(8)    Class IV general forest practices under the authority of the "1992 Washington State Forest Practices Act Rules and Regulations," WAC 222-12-030, or as thereafter amended.

(9)    Activities that result in:

(i)    A significant change of water temperature.

(ii)    A significant change of physical or chemical characteristics of the sources of water to the wetland.

(iii)    A significant change in the quantity, timing, or duration of the water entering the wetland.

(iv)    The introduction of pollutants.

(c)    Activities Allowed in Wetlands. The activities listed below are allowed in wetlands. These activities do not require submission of a critical area report, except where such activities result in a loss of the functions and values of a wetland or wetland buffer. Any ground disturbing activity or placement of fill within wetlands or in-water may also require state or federal approval and it is the applicant’s responsibility to ensure that they obtain necessary authorization before beginning work. These activities include:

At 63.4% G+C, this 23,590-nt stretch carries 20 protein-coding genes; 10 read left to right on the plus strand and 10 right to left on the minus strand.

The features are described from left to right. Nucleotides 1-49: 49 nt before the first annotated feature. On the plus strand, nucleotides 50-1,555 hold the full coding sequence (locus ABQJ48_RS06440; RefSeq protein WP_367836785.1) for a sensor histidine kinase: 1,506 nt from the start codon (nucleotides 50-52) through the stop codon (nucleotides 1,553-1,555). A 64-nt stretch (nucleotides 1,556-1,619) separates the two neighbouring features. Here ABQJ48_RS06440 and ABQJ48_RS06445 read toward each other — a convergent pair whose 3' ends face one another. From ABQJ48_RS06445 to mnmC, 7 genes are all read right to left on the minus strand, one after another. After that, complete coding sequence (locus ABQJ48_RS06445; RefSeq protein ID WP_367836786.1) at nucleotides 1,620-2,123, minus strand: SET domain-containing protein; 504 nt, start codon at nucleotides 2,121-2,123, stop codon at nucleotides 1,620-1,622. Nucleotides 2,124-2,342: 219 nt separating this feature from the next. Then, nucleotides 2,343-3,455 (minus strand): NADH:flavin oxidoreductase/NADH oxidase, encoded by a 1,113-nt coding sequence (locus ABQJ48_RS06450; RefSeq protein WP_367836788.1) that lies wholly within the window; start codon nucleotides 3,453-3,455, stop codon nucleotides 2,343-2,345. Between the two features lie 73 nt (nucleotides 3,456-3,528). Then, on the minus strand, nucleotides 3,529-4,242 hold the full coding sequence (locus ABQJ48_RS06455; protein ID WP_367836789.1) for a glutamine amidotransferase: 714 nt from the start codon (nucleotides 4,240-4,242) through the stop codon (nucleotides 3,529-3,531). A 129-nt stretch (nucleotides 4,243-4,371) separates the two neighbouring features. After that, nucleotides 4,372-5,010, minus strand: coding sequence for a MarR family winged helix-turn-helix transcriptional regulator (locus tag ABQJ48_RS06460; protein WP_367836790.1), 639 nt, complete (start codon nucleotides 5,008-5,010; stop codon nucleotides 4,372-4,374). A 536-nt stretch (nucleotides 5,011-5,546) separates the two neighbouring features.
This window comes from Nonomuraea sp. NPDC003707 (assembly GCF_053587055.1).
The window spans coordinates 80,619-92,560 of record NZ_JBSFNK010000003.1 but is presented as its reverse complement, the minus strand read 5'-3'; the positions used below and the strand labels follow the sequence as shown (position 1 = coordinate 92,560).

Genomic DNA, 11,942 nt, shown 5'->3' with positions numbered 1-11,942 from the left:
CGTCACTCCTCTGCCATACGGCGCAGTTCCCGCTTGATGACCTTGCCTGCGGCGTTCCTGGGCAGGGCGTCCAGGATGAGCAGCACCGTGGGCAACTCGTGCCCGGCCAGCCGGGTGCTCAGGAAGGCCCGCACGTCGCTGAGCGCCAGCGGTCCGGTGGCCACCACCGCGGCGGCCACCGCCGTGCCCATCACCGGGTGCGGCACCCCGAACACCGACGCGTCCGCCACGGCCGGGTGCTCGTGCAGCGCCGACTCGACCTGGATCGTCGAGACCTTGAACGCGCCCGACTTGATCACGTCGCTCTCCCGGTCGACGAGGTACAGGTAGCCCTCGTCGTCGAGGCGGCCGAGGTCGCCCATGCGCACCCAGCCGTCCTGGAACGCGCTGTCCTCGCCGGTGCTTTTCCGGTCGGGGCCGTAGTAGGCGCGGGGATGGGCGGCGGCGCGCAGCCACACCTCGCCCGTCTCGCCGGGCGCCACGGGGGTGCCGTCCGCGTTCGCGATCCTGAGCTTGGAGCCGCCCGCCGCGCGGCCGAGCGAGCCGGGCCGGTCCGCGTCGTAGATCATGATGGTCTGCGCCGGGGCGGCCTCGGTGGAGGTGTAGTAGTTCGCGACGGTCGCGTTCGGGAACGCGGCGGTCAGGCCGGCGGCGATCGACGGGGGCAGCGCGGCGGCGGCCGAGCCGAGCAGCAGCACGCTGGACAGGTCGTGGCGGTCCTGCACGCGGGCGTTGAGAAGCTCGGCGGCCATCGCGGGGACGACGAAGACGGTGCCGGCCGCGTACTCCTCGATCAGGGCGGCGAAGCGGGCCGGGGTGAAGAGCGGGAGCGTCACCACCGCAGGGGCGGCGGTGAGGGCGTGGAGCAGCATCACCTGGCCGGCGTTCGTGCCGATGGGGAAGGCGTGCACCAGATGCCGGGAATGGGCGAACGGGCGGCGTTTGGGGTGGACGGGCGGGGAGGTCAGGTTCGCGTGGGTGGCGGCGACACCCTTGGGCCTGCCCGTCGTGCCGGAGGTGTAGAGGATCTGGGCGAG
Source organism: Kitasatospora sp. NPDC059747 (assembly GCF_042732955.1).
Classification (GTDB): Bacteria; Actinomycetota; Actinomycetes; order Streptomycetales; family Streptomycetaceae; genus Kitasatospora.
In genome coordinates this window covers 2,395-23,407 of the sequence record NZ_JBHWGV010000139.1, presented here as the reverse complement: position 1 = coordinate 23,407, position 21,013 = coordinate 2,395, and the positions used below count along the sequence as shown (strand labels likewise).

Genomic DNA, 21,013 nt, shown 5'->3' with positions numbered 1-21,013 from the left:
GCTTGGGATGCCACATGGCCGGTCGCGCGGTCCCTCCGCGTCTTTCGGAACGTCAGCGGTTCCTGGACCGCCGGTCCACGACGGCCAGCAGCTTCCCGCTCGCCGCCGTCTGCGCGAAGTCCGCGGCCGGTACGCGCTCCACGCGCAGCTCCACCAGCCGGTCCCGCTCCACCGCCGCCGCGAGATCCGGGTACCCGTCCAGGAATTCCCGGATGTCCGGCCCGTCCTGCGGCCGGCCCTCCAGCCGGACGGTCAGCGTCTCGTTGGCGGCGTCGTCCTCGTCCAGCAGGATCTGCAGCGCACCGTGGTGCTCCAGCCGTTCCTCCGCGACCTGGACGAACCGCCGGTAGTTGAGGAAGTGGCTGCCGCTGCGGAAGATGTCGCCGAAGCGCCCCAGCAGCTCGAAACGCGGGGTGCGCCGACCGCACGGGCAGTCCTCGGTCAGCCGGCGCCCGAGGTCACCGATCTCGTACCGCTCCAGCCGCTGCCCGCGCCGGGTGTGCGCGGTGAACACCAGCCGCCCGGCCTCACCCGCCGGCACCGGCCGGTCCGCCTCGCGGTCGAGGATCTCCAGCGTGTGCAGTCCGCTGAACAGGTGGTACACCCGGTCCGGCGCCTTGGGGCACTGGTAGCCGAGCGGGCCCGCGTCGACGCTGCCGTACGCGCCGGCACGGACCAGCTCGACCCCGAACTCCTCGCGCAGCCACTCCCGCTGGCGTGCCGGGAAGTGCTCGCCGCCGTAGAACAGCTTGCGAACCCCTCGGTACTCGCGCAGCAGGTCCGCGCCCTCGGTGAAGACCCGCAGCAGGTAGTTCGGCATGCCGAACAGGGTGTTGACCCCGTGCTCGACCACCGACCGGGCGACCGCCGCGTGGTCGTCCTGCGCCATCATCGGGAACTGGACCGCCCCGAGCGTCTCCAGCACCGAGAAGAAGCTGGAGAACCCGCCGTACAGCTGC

(1)    Conservation or preservation of soil, water, vegetation, fish, shellfish, and/or other wildlife that does not entail changing the structure or functions of the existing wetland.

(2)    Drilling for utilities/utility corridors under a wetland, with entrance/exit portals located completely outside of the wetland buffer; provided, that the drilling does not interrupt the ground water connection to the wetland or percolation of surface water down through the soil column. Specific studies by a hydrologist are necessary to determine whether the ground water connection to the wetland or percolation of surface water down through the soil column will be disturbed.